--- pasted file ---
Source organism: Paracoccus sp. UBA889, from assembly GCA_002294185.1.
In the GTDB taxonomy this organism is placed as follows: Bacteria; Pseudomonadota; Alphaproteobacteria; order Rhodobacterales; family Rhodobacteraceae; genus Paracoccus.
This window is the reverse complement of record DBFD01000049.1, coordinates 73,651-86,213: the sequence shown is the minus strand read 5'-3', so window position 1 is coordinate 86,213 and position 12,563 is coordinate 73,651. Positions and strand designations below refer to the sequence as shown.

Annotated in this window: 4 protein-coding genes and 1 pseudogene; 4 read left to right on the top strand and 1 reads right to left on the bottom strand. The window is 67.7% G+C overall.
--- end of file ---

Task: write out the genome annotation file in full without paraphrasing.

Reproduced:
Source organism: Paracoccus sp. UBA889, from assembly GCA_002294185.1.
In the GTDB taxonomy this organism is placed as follows: Bacteria; Pseudomonadota; Alphaproteobacteria; order Rhodobacterales; family Rhodobacteraceae; genus Paracoccus.
This window is the reverse complement of record DBFD01000049.1, coordinates 73,651-86,213: the sequence shown is the minus strand read 5'-3', so window position 1 is coordinate 86,213 and position 12,563 is coordinate 73,651. Positions and strand designations below refer to the sequence as shown.

Annotated in this window: 4 protein-coding genes and 1 pseudogene; 4 read left to right on the top strand and 1 reads right to left on the bottom strand. The window is 67.7% G+C overall.